Hippo Manchester
November 3, 2005


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The City of Falling Angels by John Berendt, Penguin Press, 2005, 432 pages


The man who wrote “The Book” has penned another. This would be a wholly good thing if I had not developed a love-hate affair with the author over the last few years.

Berendt is a former editor of Esquire magazine and New York Times Magazine. Around about 1985 he started spending a lot of time in Savannah, Ga., and the result was 1994’s Midnight in the Garden of Good and Evil — a nonfiction novel that spent four years on the NYT’s bestseller list and created so much interest in Savannah that locals there dubbed it “The Book.” Tourists flocked to the area, Berendt sold the movie rights, a couple of people he wrote about became famous. Heck, I even considered moving there for a job with the Savannah Morning News. Winners all around, right?

Sort of. See, the book was about a murder, committed by a gay socialite who was almost single-handily bringing downtown Savannah back from the dead. And it was nonfiction, by a journalist — a representative of a career that I hold to a certain set of standards of accuracy.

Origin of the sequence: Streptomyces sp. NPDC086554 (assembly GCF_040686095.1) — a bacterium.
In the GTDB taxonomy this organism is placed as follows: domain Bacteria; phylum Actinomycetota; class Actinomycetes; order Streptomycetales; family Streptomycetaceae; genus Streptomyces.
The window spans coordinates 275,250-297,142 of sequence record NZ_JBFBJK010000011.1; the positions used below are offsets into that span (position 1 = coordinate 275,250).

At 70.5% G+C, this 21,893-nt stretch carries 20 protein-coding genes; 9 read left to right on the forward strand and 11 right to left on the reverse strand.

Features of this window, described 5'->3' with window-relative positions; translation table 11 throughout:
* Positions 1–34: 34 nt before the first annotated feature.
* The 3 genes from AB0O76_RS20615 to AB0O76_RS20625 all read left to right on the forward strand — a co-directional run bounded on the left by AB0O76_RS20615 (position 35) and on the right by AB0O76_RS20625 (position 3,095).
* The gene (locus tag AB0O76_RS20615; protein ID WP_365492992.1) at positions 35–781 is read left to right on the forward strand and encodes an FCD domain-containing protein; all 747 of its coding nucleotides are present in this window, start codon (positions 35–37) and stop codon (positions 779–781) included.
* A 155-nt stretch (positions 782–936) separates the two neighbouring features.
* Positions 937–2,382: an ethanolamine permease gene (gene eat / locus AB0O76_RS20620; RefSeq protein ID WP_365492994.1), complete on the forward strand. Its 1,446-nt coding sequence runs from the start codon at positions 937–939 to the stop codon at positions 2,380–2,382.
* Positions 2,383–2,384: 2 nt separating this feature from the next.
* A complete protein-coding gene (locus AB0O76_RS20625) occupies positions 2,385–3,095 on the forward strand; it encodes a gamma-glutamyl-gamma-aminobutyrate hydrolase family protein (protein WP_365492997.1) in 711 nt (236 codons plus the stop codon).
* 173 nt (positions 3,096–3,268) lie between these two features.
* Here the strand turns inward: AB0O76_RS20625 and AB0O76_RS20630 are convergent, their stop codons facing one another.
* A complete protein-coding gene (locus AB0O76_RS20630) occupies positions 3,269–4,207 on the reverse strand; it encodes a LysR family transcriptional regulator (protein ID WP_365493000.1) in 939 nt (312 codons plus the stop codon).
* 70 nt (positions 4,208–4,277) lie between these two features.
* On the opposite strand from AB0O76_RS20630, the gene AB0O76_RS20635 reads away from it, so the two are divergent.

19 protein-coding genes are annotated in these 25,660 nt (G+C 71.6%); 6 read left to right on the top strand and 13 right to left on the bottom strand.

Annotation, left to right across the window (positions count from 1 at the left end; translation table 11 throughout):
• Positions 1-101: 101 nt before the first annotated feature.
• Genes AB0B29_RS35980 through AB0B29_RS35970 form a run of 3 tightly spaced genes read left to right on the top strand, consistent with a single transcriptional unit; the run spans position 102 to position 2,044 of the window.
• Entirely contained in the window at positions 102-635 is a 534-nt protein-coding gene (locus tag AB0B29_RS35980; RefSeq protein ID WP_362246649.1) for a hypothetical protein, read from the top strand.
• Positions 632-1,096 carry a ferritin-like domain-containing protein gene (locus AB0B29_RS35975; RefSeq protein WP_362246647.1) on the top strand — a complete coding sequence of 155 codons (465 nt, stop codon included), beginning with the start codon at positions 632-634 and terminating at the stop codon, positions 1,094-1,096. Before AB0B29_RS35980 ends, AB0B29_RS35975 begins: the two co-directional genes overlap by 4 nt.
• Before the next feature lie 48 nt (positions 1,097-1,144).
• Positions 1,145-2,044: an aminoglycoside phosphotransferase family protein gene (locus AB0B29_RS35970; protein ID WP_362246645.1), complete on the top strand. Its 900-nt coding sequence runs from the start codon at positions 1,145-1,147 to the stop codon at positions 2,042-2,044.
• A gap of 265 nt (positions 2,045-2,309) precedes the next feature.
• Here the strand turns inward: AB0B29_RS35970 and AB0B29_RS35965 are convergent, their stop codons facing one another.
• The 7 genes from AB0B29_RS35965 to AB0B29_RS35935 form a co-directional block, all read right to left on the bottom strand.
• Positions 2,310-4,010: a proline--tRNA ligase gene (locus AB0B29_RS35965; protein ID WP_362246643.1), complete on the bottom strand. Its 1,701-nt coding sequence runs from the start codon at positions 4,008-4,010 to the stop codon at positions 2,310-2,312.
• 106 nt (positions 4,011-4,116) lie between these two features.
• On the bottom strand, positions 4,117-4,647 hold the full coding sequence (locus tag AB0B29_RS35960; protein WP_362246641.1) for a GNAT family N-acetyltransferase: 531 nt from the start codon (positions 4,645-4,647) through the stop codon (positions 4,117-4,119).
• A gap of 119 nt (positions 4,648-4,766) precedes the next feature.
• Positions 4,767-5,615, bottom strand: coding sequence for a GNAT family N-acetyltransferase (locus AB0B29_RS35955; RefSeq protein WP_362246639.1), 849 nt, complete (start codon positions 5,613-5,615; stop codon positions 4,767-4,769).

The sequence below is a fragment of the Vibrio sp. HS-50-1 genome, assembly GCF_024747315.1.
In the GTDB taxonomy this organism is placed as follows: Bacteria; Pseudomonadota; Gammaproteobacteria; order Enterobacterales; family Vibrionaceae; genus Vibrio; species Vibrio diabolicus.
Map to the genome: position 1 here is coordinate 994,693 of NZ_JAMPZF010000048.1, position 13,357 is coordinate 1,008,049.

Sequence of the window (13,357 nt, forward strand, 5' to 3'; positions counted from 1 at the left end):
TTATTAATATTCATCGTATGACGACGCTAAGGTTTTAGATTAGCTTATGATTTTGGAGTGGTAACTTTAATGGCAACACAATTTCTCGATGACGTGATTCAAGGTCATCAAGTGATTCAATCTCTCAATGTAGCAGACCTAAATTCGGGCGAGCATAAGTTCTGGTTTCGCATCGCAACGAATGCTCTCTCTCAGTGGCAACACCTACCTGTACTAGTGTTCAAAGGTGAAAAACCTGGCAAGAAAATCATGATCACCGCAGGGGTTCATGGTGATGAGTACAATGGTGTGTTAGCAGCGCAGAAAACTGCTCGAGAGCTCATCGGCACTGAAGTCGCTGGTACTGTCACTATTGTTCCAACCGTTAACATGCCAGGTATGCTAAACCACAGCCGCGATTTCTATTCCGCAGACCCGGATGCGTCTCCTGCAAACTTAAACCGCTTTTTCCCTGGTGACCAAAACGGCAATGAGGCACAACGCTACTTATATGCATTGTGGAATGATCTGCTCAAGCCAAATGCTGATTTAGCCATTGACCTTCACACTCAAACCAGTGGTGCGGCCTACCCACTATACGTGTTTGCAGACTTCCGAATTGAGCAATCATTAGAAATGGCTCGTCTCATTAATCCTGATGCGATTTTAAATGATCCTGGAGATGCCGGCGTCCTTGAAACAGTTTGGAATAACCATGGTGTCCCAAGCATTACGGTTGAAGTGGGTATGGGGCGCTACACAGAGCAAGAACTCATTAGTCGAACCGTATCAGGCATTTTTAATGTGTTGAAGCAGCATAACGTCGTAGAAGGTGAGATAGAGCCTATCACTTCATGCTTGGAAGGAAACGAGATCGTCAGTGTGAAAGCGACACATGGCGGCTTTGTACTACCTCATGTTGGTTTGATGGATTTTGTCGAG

When it came out that Berendt had changed the timeline of events in the story to make it a better read, I was disappointed. He put the story ahead of the facts and, while it may make a better book, it’s not good journalism. I stopped trusting him.

So I went into The City of Falling Angels, a true crime story set in Venice, Italy, knowing I was going to be entertained and fearing I would be misled.  Berendt is a very capable writer and a master at conveying atmosphere. His narrative style of journalism gives you the bones, meat and spirit of each character, while allowing you to smell the canals and the ashes of the La Fenice Opera House (a victim of arson, hence the mystery).

The City of Falling Angels is a great read and, yes, it did make me want to go to Venice. But does it reflect reality? Early criticism suggests that most of his sources were American ex-pats and others in the “New Venice” and that he missed the true Italy.

I don’t know. I like Berendt’s stories but I don’t trust him.

— Robert Greene